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Information for students, faculty and staff regarding COVID-19. (Updated: 5 May 2021)


Data Collection and Analysis, 7.5 Credits

Swedish name: Datainsamling och analys

This syllabus is valid: 2010-08-30 valid to 2021-08-22 (newer version of the syllabus exists)

Course code: 2PS103

Credit points: 7.5

Education level: Second cycle

Main Field of Study and progress level: Psychology: Second cycle, has second-cycle course/s as entry requirements
Cognitive Science: Second cycle, has second-cycle course/s as entry requirements

Grading scale: VG Pass with distinction, G Pass, U Fail

Responsible department: Department of Psychology


The course deals with scientific methodological approaches in psychology with respect to (i) methods for data collection that includes observation techniques, construction of questionnaires, interview technique, and systematic review, and (ii) overview of analytical methods that are appropriate for different research questions, research designs and methods for data collection. For a broad understanding of the research process, examples of current psychological research will also be given to illustrate these perspectives, designs, methods for data collection, and analytical methods.

Expected learning outcomes

After completed course the student should be able to show:
  • an in-depth knowledge of methods for data collection and data analysis,
  • a considerable knowledge of observation techniques, construction of questionnaires and interview technique,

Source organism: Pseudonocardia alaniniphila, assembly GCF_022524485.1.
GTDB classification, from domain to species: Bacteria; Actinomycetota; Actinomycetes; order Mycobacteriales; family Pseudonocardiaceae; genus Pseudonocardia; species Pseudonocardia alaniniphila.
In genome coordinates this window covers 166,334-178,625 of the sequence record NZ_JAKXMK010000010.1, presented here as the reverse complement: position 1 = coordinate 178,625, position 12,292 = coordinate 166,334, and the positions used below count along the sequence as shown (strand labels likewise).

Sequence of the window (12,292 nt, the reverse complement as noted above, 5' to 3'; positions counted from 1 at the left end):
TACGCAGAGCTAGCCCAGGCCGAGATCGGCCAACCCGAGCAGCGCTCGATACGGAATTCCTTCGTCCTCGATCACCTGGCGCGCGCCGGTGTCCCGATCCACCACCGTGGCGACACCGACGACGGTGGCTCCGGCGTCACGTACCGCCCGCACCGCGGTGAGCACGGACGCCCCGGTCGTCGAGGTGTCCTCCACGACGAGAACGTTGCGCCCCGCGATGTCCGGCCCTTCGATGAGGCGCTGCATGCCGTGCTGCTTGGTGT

• the ability to critically integrate knowledge through a systematic review of the current literature,
  • an in-depth understanding for different analytical methods from the different perspectives of philosophy of science that are appropriate for different research questions, research designs and methods for data collection, 
  • the ability to evaluate scientific primary studies and systematic reviews with good insight in what critical aspects to consider.

Required Knowledge

Univ: 90 credits (Higher Education Credits/ hp) in any subject. Proficiency in English equivalent to Swedish Upper Secondary course English A. Where the language of instruction is Swedish, applicants must prove proficiency in Swedish to the level required for basic eligibility for higher studies.

Form of instruction

The teaching forms include lectures, practical exercises under supervision, and seminars.

Examination modes

Participants are required to submit a written examination paper. For the written exam the grades are: Fail, Pass, Pass with distinction. Students can do five examinations for up to two years after course registration. To pass it’s required that all examinations and compulsory modules are approved. Grades are assessed by the results of examinations from the different parts, and are only given when all mandatory elements are approved.
Students who do not pass the examination are able to apply for supplementary examination according to the Code of rules and procedures for the undergraduate education. A student who has failed twice on a course, or part of a course, are entitled to have another examiner, unless there are special reasons against it (the Higher Education Ordinance, Chapter 6. § 22). Requests for new examiners are made to Board for undergraduate education at the Department of Psychology. This syllabus will be considered at least twice, for up to two years, after the course registration. Exceptions to this rule can be made, for example when the course has had fundamental scientific changes.

An application for crediting can be made for a part or a whole course based on previous studies or work experience. If the application is denied a written explanation will be given. It is possible to turn to the board of appeal at the univeristy if the application is denied.
For more information turn to Studentcentrum/Examina.

Other regulations

Before course start the student is expected to have knowledge in research methodology corresponding to, for example, Graziano, A. M., och Raulin, M. (8th ed.) (2012). Research Methods: A Process of Inquiry. New York: Addison Wesley Longman.


The literature list is not available through the web. Please contact the faculty.